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differentducksIf any one of you is without sin, let him be the first to throw a stone at her. (John 8:7)

If you want to know how tolerant you really are, don't look at your own mistakes. Rather, look at the mistakes of your worst enemy. Don't measure your tolerance when you put a scratch on the new car‑‑because the parked one was way too far out from the curb. Measure your tolerance when your spouse backs into the left rear fender of your car.

When it happened to you, it was an unfortunate accident, just one of those things. But when it happens to someone else, it is the result of inane stupidity. Tolerance does not involve your mistakes; it involves the mistakes of others. Tolerance has little to do with what you think or do; it deals with your reaction to what others think or do.

Webster says tolerance is to allow beliefs, practices, and attitudes that differ from your own. Tolerance deals with individuality and individual tastes.

If we were all alike, we would have no need for tolerance.

But God made us unlike each other. There is a scene in Leon Uris's book Exodus, where Ari is falling in love with the American nurse, Kitty Fremont. Ari's background is Jewish, and he is giving his life to establish the state of Israel. Ari turns to Kitty and says, "We are different‑‑anyway you look at it‑‑our customs and backgrounds are different."

There are differences in backgrounds and cultures, and those differences are good. They give identity and a sense of belonging to homes and families. Some today would like to eliminate those differences and make everyone the same‑‑like a string of paper dolls. Tolerance involves accepting the differences in life that are the result of different backgrounds and ideas.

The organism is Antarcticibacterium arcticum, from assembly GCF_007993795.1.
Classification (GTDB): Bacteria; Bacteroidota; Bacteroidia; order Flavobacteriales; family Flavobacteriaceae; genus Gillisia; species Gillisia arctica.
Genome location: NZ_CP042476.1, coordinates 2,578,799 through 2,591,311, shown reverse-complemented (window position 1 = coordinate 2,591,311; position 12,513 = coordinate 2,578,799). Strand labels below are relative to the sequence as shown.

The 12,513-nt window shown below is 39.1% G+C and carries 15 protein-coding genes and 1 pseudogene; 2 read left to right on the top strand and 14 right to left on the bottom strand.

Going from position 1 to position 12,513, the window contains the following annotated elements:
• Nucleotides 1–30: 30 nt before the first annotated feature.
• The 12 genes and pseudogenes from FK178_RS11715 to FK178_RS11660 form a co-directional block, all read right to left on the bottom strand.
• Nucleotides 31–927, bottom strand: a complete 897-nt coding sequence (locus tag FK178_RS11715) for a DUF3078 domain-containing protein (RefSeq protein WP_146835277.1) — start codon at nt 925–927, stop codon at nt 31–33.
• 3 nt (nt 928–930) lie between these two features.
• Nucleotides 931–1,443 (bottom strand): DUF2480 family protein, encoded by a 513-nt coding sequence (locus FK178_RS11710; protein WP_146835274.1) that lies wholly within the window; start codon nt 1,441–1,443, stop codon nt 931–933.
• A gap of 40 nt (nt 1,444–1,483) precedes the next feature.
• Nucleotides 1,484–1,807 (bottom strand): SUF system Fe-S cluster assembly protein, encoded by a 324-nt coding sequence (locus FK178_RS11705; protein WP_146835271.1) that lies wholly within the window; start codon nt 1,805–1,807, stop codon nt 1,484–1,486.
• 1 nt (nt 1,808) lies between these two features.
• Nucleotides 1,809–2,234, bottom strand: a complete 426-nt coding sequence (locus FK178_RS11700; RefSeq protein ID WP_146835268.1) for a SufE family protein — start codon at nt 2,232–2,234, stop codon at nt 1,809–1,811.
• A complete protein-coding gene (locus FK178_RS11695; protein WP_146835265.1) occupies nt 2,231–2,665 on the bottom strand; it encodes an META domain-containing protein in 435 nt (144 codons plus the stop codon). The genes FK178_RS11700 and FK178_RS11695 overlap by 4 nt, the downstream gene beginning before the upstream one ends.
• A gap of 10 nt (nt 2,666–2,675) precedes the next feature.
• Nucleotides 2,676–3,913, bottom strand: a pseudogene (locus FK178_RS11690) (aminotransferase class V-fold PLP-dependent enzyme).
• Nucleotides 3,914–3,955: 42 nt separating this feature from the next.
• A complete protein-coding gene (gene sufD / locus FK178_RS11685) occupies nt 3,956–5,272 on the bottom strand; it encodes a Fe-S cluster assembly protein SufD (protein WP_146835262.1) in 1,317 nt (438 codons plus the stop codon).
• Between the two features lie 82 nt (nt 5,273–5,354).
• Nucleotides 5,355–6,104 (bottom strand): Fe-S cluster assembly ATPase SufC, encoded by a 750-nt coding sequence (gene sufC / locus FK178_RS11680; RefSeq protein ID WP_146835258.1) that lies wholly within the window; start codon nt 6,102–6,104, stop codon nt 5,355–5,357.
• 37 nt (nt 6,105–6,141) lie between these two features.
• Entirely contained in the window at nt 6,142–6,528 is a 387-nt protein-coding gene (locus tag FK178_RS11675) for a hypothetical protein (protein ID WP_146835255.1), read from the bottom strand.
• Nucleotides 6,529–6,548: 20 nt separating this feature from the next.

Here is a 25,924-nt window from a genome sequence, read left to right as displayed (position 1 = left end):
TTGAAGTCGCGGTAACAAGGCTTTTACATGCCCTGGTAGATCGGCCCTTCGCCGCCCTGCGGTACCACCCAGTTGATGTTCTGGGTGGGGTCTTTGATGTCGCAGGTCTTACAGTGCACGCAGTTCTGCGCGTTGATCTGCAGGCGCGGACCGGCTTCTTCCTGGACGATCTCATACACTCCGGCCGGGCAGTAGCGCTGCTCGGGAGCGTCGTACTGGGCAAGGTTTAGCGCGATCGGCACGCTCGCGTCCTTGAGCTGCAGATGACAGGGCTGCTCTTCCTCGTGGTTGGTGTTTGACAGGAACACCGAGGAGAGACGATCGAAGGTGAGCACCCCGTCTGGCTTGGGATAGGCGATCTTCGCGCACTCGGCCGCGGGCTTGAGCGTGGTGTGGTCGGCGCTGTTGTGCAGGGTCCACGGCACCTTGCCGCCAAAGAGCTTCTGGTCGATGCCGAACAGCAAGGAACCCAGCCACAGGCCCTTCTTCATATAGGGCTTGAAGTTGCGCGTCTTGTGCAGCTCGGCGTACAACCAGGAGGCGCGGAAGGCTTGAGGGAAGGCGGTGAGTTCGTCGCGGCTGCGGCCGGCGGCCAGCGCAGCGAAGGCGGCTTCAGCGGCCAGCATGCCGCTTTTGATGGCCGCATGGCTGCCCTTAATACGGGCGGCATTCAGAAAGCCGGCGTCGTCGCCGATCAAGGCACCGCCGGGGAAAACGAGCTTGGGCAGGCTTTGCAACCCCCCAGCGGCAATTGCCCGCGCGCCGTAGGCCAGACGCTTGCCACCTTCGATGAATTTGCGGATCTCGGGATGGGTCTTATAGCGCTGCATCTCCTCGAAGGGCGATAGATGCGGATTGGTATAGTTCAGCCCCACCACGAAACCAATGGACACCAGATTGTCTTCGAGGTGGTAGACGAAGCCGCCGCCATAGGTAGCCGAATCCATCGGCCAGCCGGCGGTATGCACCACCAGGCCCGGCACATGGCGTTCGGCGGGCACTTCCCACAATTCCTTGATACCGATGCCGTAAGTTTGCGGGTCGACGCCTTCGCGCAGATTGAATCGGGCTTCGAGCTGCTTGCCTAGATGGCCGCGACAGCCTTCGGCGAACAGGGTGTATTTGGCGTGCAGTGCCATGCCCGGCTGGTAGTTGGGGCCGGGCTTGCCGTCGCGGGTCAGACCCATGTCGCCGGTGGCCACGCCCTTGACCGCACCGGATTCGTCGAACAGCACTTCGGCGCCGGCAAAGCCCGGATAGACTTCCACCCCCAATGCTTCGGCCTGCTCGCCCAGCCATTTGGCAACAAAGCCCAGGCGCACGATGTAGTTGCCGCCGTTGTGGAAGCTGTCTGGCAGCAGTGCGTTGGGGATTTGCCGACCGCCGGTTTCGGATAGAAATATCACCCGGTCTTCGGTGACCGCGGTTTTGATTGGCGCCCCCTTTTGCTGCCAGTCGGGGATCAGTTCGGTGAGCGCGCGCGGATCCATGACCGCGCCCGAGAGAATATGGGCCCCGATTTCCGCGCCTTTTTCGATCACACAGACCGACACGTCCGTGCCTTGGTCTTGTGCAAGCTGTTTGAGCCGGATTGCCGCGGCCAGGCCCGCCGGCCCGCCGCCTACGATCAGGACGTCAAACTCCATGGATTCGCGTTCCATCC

There are two golden keys to the door of tolerance. One is acceptance; the other is understanding. Acceptance usually precedes understanding. To accept the differences of thought in another person does not mean that you do not believe that your ideas are important, or that your way of life is not valid. It means that you are willing to allow someone else to have ideas or concepts that are different from your own.

History tells us that people have never been tolerant of those who differ from them. We are like the fellow who said, "There are two ways to look at this‑‑my way and the wrong way." Tolerance is a great help in daily living. In marriage, tolerance means that you learn to love a mate as he is‑‑not as you would like him to be. In the office, it means that you learn to appreciate someone even though you and he vote different political tickets, or root for different football teams. It means that you look deeper than the reflection of your own likes and dislikes, and beneath the differences discover a person of real worth and value.

There are two sides, though, to the coin of tolerance. In spite of what I have said, there is an end to this business of tolerance. Be tolerant of individual differences in taste and thought. But in matters of honesty, integrity and principle, there is no room for tolerance. Should you be tolerant when a sex‑maniac roams your neighborhood? Is there room for tolerance when a dishonest employee is stealing from his employer? Is there room for tolerance when a man turns traitor to his government? Immediately, it becomes clear that tolerance involves individuality‑‑not moral spinelessness.

By those standards, Jesus was one of the world's most intolerant men. He was intolerant of falsehood, corruption, hypocrisy and dishonesty. But His heart went out to men and women who were weak in the flesh, thereby giving us an example to follow.

Scripture reading: John 8

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